Arches National Park in central-eastern Utah features more than 2,000 natural stone arches across nearly 120 square miles. It’s one of the best RV-friendly parks, thanks to over 18 miles of stunning scenic roads. The unique landscape is the perfect place for RV owners to go hiking and marvel at the Colorado Plateau. Here is a guide to help you decide which trails to take and where to stay.
Walk from Devil’s Garden campground to the Sand Dune Arch parking area for an easy day hike. This two-mile trail includes a meadow, sand dunes, and slickrock. Expect to do some scrambling over rocks on the northern part. This hike takes many people around an hour to complete.
This free-standing arch is 46-feet-high and 32-feet-wide. It’s one of the most popular natural features in the area and is recognizable by people worldwide—it even features prominently on the Utah license plate. To see the arch up close, take the three-mile Delicate Arch trail. The first half-mile of the trail is easy to see, but it becomes more difficult as you climb higher. Look for rock stacks called cairns to point the way. You’ll have to walk a narrow ledge for about 200 yards right before the arch.
The National Park Service recommends each hiker bring at least two liters of water as this area gets very hot and does not have shade. Do this day hike in the early morning or late afternoon to avoid the hottest part of the day. Wear sunscreen and prepare to spend around 2.5 hours on open slickrock in the sun.
Head to Balanced Rock Picnic Area to see Balanced Rock, a 128-foot-tall slickrock boulder that weighs 3,600 tons. It’s a section of Dewey Bridge mudstone topped by Entrada Sandstone. This combination of rock layers is common among the arches in the region. The massive structure will not last forever: a similar rock called “Chip-Off-the-Old Block” collapsed in the winter of 1975-1976.
While the park is popular during the day, the landscape is equally enchanting at night. Arches National Park was recognized as an International Dark Sky Park in 2019. That means it has one of the darkest skies—with the least light pollution—in the U.S.
You can see thousands of stars with your naked eyes, but bring a telescope or binoculars if you want a little help to see features like Saturn’s rings. Not well-versed in the stars? Download an app like Night Sky to help you identify constellations, planets, and planetary moons based on your location and orientation.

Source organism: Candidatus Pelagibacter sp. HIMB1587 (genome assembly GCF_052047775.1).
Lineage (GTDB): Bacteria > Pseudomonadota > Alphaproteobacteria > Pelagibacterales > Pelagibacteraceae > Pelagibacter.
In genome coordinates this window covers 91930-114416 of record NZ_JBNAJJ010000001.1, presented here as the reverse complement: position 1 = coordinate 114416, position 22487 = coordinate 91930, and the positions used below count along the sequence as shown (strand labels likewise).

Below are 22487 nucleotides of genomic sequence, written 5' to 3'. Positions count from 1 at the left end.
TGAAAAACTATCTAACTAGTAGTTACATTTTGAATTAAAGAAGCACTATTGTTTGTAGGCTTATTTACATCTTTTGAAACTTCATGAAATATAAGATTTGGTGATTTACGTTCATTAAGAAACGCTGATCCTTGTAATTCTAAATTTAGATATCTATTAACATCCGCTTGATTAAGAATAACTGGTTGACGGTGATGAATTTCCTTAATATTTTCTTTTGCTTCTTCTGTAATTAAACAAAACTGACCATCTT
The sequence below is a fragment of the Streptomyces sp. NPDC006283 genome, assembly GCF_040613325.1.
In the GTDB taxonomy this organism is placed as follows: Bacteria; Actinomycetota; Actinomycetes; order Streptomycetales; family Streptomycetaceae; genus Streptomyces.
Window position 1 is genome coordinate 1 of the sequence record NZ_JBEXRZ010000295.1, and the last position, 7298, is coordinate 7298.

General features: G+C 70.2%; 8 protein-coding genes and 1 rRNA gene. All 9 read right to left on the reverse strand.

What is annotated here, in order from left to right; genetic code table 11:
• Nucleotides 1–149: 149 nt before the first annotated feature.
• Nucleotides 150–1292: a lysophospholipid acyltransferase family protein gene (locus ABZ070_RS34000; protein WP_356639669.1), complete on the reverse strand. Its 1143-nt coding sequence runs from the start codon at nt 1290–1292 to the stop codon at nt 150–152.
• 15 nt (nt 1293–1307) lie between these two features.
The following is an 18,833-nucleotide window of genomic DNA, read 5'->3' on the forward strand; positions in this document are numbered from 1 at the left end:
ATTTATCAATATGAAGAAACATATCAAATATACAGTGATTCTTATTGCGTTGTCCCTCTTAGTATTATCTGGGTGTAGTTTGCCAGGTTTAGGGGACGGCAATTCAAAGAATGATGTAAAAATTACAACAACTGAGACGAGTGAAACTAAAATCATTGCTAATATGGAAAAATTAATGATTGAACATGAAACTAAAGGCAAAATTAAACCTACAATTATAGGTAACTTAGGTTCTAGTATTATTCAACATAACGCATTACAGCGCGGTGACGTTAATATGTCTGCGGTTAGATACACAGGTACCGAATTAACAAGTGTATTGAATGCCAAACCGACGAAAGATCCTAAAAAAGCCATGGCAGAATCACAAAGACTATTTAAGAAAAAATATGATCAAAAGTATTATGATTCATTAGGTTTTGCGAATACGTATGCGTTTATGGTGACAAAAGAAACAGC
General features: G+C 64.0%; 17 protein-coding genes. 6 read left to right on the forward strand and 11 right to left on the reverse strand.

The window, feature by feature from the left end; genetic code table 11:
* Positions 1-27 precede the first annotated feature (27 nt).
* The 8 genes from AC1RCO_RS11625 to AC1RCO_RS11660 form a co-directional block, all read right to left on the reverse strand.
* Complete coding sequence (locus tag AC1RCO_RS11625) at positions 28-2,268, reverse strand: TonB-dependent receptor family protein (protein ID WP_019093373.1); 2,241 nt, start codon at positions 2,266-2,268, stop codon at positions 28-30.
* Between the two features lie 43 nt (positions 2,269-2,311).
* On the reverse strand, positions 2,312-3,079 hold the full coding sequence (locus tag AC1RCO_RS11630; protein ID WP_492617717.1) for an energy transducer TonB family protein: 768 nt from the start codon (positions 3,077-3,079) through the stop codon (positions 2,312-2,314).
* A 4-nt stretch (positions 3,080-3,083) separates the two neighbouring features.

Head to the Northern sections of the park for the best celestial visibility. Drive to Panorama Point, Balanced Rock Picnic Area, or The Windows Section for the best views.
Sitting just outside Moab and minutes from Arches National Park, The Portal is a gateway to luxurious camping. There are massively comfortable vacation homes with plenty of parking for a large rig, or paved spaces that include electric, sewer, and water hookups that can accommodate even the largest of coaches.
To book, visit their website. Prices vary per site up to $89 a night. You can make a reservation by phone or online.
Want to stay close to Arches National Park? This Moab campground is 6 miles away from the visitor center. It’s an excellent place for RV experts and newbies, thanks to full hook-up pull-through sites. Choose from 30- or 50-amp electric and park your rig on a cement pad up to 34-feet long. Each site has cable and a picnic table. There is on-site wi-fi and laundry, along with a pool and a pavilion with a grill.
Your kids or grandkids will love spending time at the playground, splash pad, and campfire areas. Don’t worry about finding a gas station—there’s a Texaco at the campsite. The general store carries firewood, ice, and other camping must-haves. It can only accommodate rigs up to 34 feet in length. Visit the campground website to make a reservation. Sites cost between $54 and $61 per night.
Need a campsite with room for slide-outs? These deluxe pull-through sites have gravel pads for RVs up to 35-feet-long and offer a concrete patio, picnic table, and charcoal grill at every site. Kick back and access the cable or wi-fi via 20-, 30-, or 50-amp electric hook-ups.
The campground is pet-friendly and has plenty of grass for pups to play and take care of business – there’s even a dog park. This is a great spot to stay if you’re planning on hiking with dogs. Bring your kids or grandkids to the pavilion to play life-size chess or checkers, or take a dip in the pool. Mountain bikers dig the bike cleaning station to remove all that red dirt. Campsite prices average $54 a night. Reserve your spot online
You may also find a number of resorts nearby—or on the way there—in the Newmar RV Resorts Guide. Every year, we ask campers like you to tell us your favorite resorts across the country. Then we compile them into a handy guide. Check it out.
Dogs are not allowed on trails in the park. You can bring canines to some campsites, but they must be on 6-foot-or-shorter leashes at all times. You can go hiking with dogs along the roadways, but they are not allowed at overlooks or in the visitor center. This is to prevent run-ins with the park’s natural wildlife.
Temperatures in Arches National Park regularly reach 100 degrees Fahrenheit, so dogs cannot be left in vehicles. Keep the temperature in mind when walking on paved areas as hot asphalt can harm your dog’s paws. Some visiting pups wear special booties to protect their feet from the hot pavement. Plan to bring plenty of extra water to keep your pup hydrated and cool them down. Consider avoiding hiking with dogs during the afternoon as it’s the hottest time of day.